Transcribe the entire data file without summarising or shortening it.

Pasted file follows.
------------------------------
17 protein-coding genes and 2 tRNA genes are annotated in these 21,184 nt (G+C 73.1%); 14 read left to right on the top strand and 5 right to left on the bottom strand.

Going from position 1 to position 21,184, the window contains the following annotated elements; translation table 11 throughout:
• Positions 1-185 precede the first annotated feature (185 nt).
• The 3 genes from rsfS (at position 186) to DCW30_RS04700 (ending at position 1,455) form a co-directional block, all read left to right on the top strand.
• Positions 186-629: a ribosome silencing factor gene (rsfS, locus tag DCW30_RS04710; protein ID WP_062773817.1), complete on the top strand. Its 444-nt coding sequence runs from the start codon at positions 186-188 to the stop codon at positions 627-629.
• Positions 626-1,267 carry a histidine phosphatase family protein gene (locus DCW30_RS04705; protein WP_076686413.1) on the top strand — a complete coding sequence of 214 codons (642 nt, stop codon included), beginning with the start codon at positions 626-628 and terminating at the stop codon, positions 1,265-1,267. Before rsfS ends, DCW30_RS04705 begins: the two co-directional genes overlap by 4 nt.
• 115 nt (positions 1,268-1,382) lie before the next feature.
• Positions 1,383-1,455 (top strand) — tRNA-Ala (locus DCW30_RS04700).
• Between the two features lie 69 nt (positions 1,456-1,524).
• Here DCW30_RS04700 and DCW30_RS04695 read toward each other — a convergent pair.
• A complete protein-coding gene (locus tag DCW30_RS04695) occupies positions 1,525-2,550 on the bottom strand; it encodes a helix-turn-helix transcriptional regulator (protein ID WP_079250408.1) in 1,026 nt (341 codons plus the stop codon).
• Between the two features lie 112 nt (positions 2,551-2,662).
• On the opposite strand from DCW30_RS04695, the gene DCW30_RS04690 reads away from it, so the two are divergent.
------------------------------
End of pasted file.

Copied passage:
17 protein-coding genes and 2 tRNA genes are annotated in these 21,184 nt (G+C 73.1%); 14 read left to right on the top strand and 5 right to left on the bottom strand.

Going from position 1 to position 21,184, the window contains the following annotated elements; translation table 11 throughout:
• Positions 1-185 precede the first annotated feature (185 nt).
• The 3 genes from rsfS (at position 186) to DCW30_RS04700 (ending at position 1,455) form a co-directional block, all read left to right on the top strand.
• Positions 186-629: a ribosome silencing factor gene (rsfS, locus tag DCW30_RS04710; protein ID WP_062773817.1), complete on the top strand. Its 444-nt coding sequence runs from the start codon at positions 186-188 to the stop codon at positions 627-629.
• Positions 626-1,267 carry a histidine phosphatase family protein gene (locus DCW30_RS04705; protein WP_076686413.1) on the top strand — a complete coding sequence of 214 codons (642 nt, stop codon included), beginning with the start codon at positions 626-628 and terminating at the stop codon, positions 1,265-1,267. Before rsfS ends, DCW30_RS04705 begins: the two co-directional genes overlap by 4 nt.
• 115 nt (positions 1,268-1,382) lie before the next feature.
• Positions 1,383-1,455 (top strand) — tRNA-Ala (locus DCW30_RS04700).
• Between the two features lie 69 nt (positions 1,456-1,524).
• Here DCW30_RS04700 and DCW30_RS04695 read toward each other — a convergent pair.
• A complete protein-coding gene (locus tag DCW30_RS04695) occupies positions 1,525-2,550 on the bottom strand; it encodes a helix-turn-helix transcriptional regulator (protein ID WP_079250408.1) in 1,026 nt (341 codons plus the stop codon).
• Between the two features lie 112 nt (positions 2,551-2,662).
• On the opposite strand from DCW30_RS04695, the gene DCW30_RS04690 reads away from it, so the two are divergent.